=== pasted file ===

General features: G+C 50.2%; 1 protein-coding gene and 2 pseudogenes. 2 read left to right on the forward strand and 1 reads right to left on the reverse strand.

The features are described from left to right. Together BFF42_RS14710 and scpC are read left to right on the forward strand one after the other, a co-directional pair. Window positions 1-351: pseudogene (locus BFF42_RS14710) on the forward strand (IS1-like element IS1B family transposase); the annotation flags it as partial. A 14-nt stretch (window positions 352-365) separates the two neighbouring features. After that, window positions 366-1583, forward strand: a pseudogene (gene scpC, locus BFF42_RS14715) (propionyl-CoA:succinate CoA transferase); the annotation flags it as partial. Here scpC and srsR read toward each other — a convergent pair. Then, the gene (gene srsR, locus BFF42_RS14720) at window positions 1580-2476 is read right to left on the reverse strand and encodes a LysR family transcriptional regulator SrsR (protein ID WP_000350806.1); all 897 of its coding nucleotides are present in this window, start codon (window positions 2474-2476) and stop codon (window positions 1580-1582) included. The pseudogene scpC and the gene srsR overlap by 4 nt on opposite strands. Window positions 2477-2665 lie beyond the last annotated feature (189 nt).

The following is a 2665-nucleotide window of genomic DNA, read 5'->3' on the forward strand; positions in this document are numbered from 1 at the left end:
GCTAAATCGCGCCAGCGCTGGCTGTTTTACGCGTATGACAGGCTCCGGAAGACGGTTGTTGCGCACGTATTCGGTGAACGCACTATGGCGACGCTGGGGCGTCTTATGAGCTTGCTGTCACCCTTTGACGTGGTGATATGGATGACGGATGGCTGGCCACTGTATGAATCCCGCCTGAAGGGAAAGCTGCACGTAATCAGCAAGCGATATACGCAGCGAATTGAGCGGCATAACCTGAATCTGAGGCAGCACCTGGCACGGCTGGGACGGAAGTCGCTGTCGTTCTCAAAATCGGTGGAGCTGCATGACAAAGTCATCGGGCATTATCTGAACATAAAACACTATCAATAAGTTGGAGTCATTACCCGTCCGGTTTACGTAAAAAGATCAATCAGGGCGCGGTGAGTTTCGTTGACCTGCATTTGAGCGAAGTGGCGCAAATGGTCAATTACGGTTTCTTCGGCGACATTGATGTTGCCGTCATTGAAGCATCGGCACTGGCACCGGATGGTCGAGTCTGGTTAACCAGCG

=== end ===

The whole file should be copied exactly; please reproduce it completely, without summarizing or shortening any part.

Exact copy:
General features: G+C 50.2%; 1 protein-coding gene and 2 pseudogenes. 2 read left to right on the forward strand and 1 reads right to left on the reverse strand.

The features are described from left to right. Together BFF42_RS14710 and scpC are read left to right on the forward strand one after the other, a co-directional pair. Window positions 1-351: pseudogene (locus BFF42_RS14710) on the forward strand (IS1-like element IS1B family transposase); the annotation flags it as partial. A 14-nt stretch (window positions 352-365) separates the two neighbouring features. After that, window positions 366-1583, forward strand: a pseudogene (gene scpC, locus BFF42_RS14715) (propionyl-CoA:succinate CoA transferase); the annotation flags it as partial. Here scpC and srsR read toward each other — a convergent pair. Then, the gene (gene srsR, locus BFF42_RS14720) at window positions 1580-2476 is read right to left on the reverse strand and encodes a LysR family transcriptional regulator SrsR (protein ID WP_000350806.1); all 897 of its coding nucleotides are present in this window, start codon (window positions 2474-2476) and stop codon (window positions 1580-1582) included. The pseudogene scpC and the gene srsR overlap by 4 nt on opposite strands. Window positions 2477-2665 lie beyond the last annotated feature (189 nt).

The following is a 2665-nucleotide window of genomic DNA, read 5'->3' on the forward strand; positions in this document are numbered from 1 at the left end:
GCTAAATCGCGCCAGCGCTGGCTGTTTTACGCGTATGACAGGCTCCGGAAGACGGTTGTTGCGCACGTATTCGGTGAACGCACTATGGCGACGCTGGGGCGTCTTATGAGCTTGCTGTCACCCTTTGACGTGGTGATATGGATGACGGATGGCTGGCCACTGTATGAATCCCGCCTGAAGGGAAAGCTGCACGTAATCAGCAAGCGATATACGCAGCGAATTGAGCGGCATAACCTGAATCTGAGGCAGCACCTGGCACGGCTGGGACGGAAGTCGCTGTCGTTCTCAAAATCGGTGGAGCTGCATGACAAAGTCATCGGGCATTATCTGAACATAAAACACTATCAATAAGTTGGAGTCATTACCCGTCCGGTTTACGTAAAAAGATCAATCAGGGCGCGGTGAGTTTCGTTGACCTGCATTTGAGCGAAGTGGCGCAAATGGTCAATTACGGTTTCTTCGGCGACATTGATGTTGCCGTCATTGAAGCATCGGCACTGGCACCGGATGGTCGAGTCTGGTTAACCAGCG